We pay our taxes which is very high but my family can see a doctor when ever for free.
    I hope americans can get the same, which for us is just a way of life.
    Merci

    June 12, 2009 at 10:15 am |
  26. Bill

    As a retired healthcare manager, hundreds of millions of $'s are wasted in sorting through thousands of 3rd party payers (insurance co.s) and their coverage. Just adopting a single payor (government) system would save huge $$$'s. Do not let the insurance industry confuse you by saying the financing of universal health coverage (Canada) is the same as the PROVIDING of healthcare (G. Britain)

    Medicare is not perfect, but neither is most insurance coverage. Ask 100 citizens on Medicare if they would change it and 75-85% would decline, in my 35 year opinion.

    Most developed countries have national or universal H.C. coverage for its citizens with better health status statistics and at a lower cost. Our 45+ million citizens with no coverage is a disgrace for a country who has claimed the highest standard of living in the world.

    It is time to change, or at least begin to change and I hope the hundreds of millions of dollars the insurance co will spend to fight tooth and nail will not defer us

    Bill, Ocala-FL

    June 12, 2009 at 10:16 am |
  27. Bill

    Oh and Heidi I like you even more since you're using a MacBook Pro!
    Don't let anyone give you a hard time about using the Mac.

    June 12, 2009 at 10:16 am |
  28. Jim Guy

    Health care should NOT be a for profit business. Eliminate the insurance companies and we save enormous amounts of money in administrative costs.
    People don't like the term "socialized medicine". We have a socialised fired department, police department etc. Why not health care.
    Socialized medicine works better than our system in nearly every other developed country in the world.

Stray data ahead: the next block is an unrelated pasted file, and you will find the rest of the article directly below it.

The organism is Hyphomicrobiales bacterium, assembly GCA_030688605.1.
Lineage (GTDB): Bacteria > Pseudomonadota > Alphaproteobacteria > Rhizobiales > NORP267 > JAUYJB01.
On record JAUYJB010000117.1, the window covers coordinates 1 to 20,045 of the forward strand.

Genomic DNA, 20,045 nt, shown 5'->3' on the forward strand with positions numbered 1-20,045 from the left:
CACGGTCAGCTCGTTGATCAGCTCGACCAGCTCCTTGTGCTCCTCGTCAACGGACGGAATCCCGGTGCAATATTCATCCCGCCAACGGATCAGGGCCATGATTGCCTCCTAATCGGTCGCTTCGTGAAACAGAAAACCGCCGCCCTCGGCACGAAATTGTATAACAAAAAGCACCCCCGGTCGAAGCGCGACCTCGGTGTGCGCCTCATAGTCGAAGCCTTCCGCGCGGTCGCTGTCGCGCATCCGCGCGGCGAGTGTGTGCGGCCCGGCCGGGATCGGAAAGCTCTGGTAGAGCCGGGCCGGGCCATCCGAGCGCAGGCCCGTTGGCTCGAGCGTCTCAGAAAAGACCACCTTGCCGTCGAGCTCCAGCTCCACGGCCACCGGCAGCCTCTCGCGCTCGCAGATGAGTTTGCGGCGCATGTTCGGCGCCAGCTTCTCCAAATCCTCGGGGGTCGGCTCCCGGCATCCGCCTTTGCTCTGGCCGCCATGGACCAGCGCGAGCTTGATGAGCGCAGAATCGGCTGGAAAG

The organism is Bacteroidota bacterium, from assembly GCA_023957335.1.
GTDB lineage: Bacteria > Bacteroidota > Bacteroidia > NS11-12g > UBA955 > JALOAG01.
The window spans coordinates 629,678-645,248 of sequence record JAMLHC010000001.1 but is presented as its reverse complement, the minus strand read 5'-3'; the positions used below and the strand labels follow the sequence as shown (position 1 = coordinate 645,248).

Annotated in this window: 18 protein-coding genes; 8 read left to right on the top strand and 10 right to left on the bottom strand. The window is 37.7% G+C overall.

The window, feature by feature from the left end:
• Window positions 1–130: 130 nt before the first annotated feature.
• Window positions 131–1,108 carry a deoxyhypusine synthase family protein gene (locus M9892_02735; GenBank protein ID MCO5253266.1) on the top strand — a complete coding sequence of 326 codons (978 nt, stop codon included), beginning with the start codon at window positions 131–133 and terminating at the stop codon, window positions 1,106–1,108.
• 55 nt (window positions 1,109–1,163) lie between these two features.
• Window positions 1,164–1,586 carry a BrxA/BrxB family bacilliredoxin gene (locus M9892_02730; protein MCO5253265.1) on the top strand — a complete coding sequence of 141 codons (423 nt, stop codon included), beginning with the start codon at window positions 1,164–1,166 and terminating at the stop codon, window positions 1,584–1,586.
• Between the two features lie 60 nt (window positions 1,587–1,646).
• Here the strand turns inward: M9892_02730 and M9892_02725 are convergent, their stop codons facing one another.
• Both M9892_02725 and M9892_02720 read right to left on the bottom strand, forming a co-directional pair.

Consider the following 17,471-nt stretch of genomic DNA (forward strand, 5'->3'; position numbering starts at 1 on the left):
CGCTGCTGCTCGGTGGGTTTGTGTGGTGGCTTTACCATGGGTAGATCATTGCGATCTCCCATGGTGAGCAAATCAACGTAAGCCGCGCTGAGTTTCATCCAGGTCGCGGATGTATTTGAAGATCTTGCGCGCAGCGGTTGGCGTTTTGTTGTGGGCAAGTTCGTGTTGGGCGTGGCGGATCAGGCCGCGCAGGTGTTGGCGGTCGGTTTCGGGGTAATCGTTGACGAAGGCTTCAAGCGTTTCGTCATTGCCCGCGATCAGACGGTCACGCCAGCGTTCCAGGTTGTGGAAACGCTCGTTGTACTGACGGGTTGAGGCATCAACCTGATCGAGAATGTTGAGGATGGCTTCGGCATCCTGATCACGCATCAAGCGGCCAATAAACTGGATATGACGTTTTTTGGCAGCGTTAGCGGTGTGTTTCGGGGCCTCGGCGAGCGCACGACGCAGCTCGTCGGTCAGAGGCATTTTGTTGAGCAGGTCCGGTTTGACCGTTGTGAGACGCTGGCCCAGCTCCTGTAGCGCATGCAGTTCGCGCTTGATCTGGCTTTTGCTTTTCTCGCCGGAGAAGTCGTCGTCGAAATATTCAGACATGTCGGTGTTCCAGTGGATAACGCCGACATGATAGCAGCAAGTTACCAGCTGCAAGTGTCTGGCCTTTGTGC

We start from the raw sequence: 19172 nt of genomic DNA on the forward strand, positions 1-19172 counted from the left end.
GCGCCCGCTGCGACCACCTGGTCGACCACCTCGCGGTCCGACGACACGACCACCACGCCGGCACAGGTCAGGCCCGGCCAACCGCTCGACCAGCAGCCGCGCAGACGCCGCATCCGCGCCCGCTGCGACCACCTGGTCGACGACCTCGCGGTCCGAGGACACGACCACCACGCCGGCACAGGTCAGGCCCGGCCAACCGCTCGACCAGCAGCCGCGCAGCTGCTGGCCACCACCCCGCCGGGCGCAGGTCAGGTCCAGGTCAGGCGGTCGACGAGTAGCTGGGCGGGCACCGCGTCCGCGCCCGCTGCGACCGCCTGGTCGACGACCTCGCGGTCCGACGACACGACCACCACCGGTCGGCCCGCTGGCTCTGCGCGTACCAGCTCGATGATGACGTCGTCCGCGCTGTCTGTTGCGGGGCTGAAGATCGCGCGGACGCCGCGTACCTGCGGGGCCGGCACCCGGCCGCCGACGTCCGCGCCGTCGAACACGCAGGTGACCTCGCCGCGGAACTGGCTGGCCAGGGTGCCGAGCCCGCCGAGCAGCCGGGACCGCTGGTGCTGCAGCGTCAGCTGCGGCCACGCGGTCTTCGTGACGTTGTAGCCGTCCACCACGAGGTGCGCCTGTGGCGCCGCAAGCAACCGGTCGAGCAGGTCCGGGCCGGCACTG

Opponents always say there will be a waiting list for services and you wont be able to choose your doctor. This maybe true, but no more true than it is here in the US.
    NOW in the USA there are waiting lists also. In most cases If you need to see a specialist you must be referred, and in most cases you will wait a month or more to see a specialist, or have surgery unless it is an emergency. If you dont have insurance you cant get on the list at all. Before you can get public help you must be broke, bankrupt, destitute in the USA.
    From research Ive seen the wait is no worse in Canada than it is in the USA, and Canadian cost per capita is only arond 60% if what it is in the US, and care is at least equal if not better than what is received here (assuming you can afford insurance).
    If you have an existing condition in this country you most likely cannot get health insurance, and if you can, the cost would be prohibitive.
    We need a socialized system that covers EVERYONE and if we cant have that a single payer system that covers EVERYONE would be the next best thing.
    Our health system should be non profit, even though greedy ceo's and republicans will kick and scream and make up even more lies to try to do anything in their power to prevent it.
    Again...socialized medicine or at least single payer.

    June 12, 2009 at 10:17 am |
  29. jerome mark gossett

    hiedi, its refreshing to finally have a president who doesnt subscribe to the ole "every man for himself" philosiphy when it comes to health care. As a crohns disease patient, I know the importance of preventive care. Its as important as a pre-emptive strike. Mark, chattanooga,TN

    June 12, 2009 at 10:17 am |
  30. James

    It's very clear that the companies that benefit most from our healthcare system have been the pharmaceutical and device companies. The drug and device patents they file usually last a good 25 years. Perhaps there should be an uninsured healthcare fee or tax collected during FDA appication filings and throughout a patents life span. This would be part of business as usual for the drug and device industries, while benefiting those that need health issurance so badly.

    June 12, 2009 at 10:20 am |
  31. phyllis baron

    If all the fraud were removed from medicare & medicaid (not to mention illegals) there would be enough money to insure the uninsured.

    June 12, 2009 at 10:27 am |
  32. Michael Huett